Format

Send to

Choose Destination
See comment in PubMed Commons below
Oncol Rep. 2014 Apr;31(4):1523-30. doi: 10.3892/or.2014.3030. Epub 2014 Feb 18.

GATA5 CpG island hypermethylation is an independent predictor for poor clinical outcome in renal cell carcinoma.

Author information

1
Department of Urology and Urologic Oncology, Hannover Medical School, D-30625 Hannover, Germany.
2
Department of Urology, Eberhard-Karls University, D-72076 Tuebingen, Germany.
3
Department of Pathology, Hannover Medical School, D-30625 Hannover, Germany.
4
Department of Biometry, Hannover Medical School, D-30625 Hannover, Germany.

Abstract

Transcriptional inactivation and CpG island (CGI) methylation of GATA transcription factor family members GATA3 and GATA5 have been reported for a few types of human cancer. Whether high-density CGI methylation of GATA3 or GATA5 is associated with the clinical course of patients with renal cell cancer (RCC) has not been clarified. Quantitative methylation-specific PCR assays were carried out to analyze 25 tumor cell lines including 6 RCC lines and 119 RCC and 87 adjacent normal tissues for the presence of densely methylated sequences. Methylation values were statistically compared with clinicopathological and recurrence-free survival (RFS) data for patients. Comparison of GATA3 and GATA5 methylation in different tumor cell lines revealed a marker-specific methylation characteristic with high and frequent signals for both methylation marks in RCC lines. GATA3 and GATA5 CGI relative methylation levels were found to be strongly associated with the state of metastasis (P=0.003 and P<0.001, respectively) and advanced disease (P=0.024 and P<0.001, respectively). Moreover, an independent decrease in RFS in Cox proportional hazard analysis was found for tumors exhibiting high GATA5 methylation (P<0.001, hazard ratio, 19.3; 95% confidence interval, 4.58-81.6). Epigenetic alterations in GATA family members may be associated with aggressive tumor phenotypes in RCC, and in the case of GATA5, may serve as a new independent molecular marker for aggressiveness and disease progression.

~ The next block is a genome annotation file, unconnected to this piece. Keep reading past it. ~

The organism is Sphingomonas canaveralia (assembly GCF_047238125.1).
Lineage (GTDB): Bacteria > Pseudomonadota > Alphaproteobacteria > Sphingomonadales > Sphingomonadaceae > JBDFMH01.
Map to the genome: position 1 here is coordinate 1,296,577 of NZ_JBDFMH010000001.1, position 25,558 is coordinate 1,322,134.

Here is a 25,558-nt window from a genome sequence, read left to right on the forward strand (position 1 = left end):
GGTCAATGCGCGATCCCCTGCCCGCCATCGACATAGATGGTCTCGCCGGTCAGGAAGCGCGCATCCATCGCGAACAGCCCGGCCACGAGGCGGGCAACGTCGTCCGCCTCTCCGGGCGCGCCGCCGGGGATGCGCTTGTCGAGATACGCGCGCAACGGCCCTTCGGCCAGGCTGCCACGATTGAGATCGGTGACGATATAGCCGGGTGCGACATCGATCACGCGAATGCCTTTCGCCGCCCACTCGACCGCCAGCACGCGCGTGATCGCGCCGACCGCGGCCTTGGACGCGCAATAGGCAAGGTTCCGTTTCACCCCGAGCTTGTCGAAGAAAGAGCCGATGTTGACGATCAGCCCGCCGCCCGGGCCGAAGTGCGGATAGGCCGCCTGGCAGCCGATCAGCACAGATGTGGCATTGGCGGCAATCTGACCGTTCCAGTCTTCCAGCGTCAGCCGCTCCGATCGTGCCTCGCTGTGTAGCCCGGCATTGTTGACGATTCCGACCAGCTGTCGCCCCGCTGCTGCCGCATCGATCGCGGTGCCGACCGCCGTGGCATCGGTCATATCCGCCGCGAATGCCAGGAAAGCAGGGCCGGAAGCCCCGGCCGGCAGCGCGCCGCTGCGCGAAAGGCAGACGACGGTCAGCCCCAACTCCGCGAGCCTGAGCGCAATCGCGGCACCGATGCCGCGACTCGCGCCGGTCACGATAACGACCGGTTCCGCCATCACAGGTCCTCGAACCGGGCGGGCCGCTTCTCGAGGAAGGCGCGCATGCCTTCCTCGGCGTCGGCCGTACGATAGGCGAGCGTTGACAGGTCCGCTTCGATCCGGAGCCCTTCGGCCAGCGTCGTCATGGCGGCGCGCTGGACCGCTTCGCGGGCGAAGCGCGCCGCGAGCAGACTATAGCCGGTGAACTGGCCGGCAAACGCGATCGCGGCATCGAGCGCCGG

PMID:
24549248
PMCID:
PMC3975988
DOI:
10.3892/or.2014.3030
[Indexed for MEDLINE]
Free PMC Article
PubMed Commons home

PubMed Commons

0 comments
How to join PubMed Commons

    Supplemental Content

    Full text links

    Icon for Spandidos Publications Icon for PubMed Central
    Loading ...
    Support Center